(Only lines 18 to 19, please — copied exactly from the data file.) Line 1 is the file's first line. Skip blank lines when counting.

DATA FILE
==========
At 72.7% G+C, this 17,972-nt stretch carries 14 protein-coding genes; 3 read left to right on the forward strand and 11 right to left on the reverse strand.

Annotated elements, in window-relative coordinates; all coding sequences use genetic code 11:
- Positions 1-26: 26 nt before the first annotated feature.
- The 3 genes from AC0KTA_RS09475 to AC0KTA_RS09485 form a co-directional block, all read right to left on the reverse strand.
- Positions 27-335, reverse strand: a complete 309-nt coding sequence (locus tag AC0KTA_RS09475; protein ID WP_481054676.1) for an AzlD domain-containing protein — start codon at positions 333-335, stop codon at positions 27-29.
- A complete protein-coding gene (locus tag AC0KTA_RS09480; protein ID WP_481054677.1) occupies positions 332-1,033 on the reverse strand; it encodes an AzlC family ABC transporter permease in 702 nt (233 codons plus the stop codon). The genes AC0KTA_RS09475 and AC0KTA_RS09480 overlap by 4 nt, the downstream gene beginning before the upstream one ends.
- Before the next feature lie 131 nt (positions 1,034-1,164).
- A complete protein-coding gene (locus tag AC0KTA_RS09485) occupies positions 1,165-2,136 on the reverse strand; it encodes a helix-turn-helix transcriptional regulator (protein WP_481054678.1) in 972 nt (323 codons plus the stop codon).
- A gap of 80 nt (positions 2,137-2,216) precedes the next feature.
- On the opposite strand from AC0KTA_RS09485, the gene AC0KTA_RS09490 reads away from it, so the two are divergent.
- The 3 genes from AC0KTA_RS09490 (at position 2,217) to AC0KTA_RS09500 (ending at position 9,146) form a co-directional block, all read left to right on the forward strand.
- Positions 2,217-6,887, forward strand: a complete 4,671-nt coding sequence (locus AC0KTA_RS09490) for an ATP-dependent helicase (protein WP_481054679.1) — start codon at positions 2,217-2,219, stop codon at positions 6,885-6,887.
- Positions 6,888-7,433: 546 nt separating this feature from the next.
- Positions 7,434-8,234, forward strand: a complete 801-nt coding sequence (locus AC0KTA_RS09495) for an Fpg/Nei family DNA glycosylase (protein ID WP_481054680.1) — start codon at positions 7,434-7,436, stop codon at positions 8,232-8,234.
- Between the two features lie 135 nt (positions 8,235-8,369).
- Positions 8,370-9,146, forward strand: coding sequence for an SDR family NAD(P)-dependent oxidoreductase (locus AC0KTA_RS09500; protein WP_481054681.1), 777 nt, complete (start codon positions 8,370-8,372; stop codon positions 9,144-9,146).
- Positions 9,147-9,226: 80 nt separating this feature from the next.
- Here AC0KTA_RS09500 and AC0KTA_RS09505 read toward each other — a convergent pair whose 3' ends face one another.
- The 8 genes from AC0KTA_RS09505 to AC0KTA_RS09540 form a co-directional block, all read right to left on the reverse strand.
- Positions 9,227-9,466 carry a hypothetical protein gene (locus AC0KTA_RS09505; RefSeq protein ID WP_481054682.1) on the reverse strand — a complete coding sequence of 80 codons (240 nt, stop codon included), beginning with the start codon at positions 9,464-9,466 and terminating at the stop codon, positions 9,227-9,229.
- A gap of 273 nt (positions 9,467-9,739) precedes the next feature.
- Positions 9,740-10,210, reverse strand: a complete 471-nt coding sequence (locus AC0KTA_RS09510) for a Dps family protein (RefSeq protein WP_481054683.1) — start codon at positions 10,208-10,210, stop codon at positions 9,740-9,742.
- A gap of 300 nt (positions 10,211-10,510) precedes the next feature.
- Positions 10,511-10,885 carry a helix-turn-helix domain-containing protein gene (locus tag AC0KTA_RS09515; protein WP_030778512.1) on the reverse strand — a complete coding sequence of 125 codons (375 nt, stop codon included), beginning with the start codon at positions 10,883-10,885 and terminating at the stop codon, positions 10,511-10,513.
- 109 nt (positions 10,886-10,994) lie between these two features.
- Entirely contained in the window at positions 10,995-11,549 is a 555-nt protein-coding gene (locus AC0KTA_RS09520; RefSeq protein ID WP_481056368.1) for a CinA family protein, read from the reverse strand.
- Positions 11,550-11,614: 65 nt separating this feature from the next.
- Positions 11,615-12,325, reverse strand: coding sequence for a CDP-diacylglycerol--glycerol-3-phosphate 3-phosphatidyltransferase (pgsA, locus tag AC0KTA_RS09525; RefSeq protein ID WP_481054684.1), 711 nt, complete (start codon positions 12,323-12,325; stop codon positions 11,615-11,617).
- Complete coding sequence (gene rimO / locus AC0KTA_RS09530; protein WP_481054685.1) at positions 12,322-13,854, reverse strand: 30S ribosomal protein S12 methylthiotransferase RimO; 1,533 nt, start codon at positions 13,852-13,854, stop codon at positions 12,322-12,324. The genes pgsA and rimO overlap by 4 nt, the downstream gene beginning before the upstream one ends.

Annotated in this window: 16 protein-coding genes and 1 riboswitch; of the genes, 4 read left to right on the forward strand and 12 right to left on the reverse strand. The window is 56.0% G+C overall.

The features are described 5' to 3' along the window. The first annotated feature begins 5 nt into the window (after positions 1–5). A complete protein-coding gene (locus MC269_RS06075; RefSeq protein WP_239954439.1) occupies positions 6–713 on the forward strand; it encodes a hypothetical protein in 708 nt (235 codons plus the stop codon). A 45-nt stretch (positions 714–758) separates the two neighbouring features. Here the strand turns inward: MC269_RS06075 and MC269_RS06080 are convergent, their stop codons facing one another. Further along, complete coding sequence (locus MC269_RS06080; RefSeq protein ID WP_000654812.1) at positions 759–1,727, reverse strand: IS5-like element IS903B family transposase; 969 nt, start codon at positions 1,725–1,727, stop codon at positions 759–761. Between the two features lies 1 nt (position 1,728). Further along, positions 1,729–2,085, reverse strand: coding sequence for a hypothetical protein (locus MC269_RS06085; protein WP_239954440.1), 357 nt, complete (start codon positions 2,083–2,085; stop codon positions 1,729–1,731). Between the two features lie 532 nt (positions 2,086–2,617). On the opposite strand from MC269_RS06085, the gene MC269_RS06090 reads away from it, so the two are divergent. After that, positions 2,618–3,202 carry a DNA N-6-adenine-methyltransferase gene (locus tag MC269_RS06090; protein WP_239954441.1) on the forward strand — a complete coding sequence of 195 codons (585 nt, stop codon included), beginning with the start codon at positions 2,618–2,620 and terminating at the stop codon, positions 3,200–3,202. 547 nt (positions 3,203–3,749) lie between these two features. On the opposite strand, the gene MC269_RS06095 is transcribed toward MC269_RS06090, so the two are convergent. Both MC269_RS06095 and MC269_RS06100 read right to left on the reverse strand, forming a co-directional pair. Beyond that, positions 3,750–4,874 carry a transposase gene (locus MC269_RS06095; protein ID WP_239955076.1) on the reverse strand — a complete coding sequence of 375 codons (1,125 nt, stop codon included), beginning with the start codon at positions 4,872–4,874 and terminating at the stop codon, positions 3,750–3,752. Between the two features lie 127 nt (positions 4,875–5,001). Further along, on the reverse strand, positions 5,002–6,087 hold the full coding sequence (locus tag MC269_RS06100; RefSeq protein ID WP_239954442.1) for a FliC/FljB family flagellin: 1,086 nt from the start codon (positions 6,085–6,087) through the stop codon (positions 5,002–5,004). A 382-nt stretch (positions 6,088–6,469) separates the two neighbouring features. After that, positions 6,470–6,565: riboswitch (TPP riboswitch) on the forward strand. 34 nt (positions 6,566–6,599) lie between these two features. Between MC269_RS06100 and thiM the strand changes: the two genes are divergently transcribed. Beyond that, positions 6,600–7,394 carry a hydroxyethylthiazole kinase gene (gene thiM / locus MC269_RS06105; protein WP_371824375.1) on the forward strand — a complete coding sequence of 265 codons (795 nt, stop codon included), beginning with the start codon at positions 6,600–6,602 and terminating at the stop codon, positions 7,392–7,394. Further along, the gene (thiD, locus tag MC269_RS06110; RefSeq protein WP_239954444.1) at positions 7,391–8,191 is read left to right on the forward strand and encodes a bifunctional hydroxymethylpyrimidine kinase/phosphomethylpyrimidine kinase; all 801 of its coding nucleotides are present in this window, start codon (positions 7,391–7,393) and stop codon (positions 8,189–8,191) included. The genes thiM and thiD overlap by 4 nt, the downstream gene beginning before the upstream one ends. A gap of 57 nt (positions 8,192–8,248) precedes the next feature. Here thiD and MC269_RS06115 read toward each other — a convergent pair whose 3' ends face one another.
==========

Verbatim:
- Here AC0KTA_RS09500 and AC0KTA_RS09505 read toward each other — a convergent pair whose 3' ends face one another.
- The 8 genes from AC0KTA_RS09505 to AC0KTA_RS09540 form a co-directional block, all read right to left on the reverse strand.